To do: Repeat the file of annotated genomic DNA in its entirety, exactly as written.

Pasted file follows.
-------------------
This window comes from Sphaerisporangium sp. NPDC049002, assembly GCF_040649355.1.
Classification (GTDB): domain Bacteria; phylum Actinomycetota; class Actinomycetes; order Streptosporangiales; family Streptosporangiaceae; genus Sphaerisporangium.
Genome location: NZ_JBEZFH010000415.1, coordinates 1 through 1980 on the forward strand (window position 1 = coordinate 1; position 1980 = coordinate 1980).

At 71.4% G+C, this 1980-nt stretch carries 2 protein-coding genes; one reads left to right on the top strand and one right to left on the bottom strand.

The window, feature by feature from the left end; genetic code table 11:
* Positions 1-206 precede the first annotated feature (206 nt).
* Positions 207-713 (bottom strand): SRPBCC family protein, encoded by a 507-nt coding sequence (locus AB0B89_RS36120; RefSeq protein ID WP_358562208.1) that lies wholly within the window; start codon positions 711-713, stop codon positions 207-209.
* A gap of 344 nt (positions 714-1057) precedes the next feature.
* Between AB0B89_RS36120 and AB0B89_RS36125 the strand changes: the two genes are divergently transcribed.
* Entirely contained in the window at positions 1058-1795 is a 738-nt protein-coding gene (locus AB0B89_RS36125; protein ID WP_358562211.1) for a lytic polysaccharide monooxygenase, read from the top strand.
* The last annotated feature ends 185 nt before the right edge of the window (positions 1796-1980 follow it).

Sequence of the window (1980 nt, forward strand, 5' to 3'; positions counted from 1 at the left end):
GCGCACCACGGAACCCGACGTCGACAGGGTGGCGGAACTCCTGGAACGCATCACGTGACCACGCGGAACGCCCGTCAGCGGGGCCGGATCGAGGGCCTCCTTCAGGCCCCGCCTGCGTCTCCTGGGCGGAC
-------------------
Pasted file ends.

This window comes from Sphaerisporangium sp. NPDC049002, assembly GCF_040649355.1.
Classification (GTDB): domain Bacteria; phylum Actinomycetota; class Actinomycetes; order Streptosporangiales; family Streptosporangiaceae; genus Sphaerisporangium.
Genome location: NZ_JBEZFH010000415.1, coordinates 1 through 1980 on the forward strand (window position 1 = coordinate 1; position 1980 = coordinate 1980).

At 71.4% G+C, this 1980-nt stretch carries 2 protein-coding genes; one reads left to right on the top strand and one right to left on the bottom strand.

The window, feature by feature from the left end; genetic code table 11:
* Positions 1-206 precede the first annotated feature (206 nt).
* Positions 207-713 (bottom strand): SRPBCC family protein, encoded by a 507-nt coding sequence (locus AB0B89_RS36120; RefSeq protein ID WP_358562208.1) that lies wholly within the window; start codon positions 711-713, stop codon positions 207-209.
* A gap of 344 nt (positions 714-1057) precedes the next feature.
* Between AB0B89_RS36120 and AB0B89_RS36125 the strand changes: the two genes are divergently transcribed.
* Entirely contained in the window at positions 1058-1795 is a 738-nt protein-coding gene (locus AB0B89_RS36125; protein ID WP_358562211.1) for a lytic polysaccharide monooxygenase, read from the top strand.
* The last annotated feature ends 185 nt before the right edge of the window (positions 1796-1980 follow it).

Sequence of the window (1980 nt, forward strand, 5' to 3'; positions counted from 1 at the left end):
GCGCACCACGGAACCCGACGTCGACAGGGTGGCGGAACTCCTGGAACGCATCACGTGACCACGCGGAACGCCCGTCAGCGGGGCCGGATCGAGGGCCTCCTTCAGGCCCCGCCTGCGTCTCCTGGGCGGAC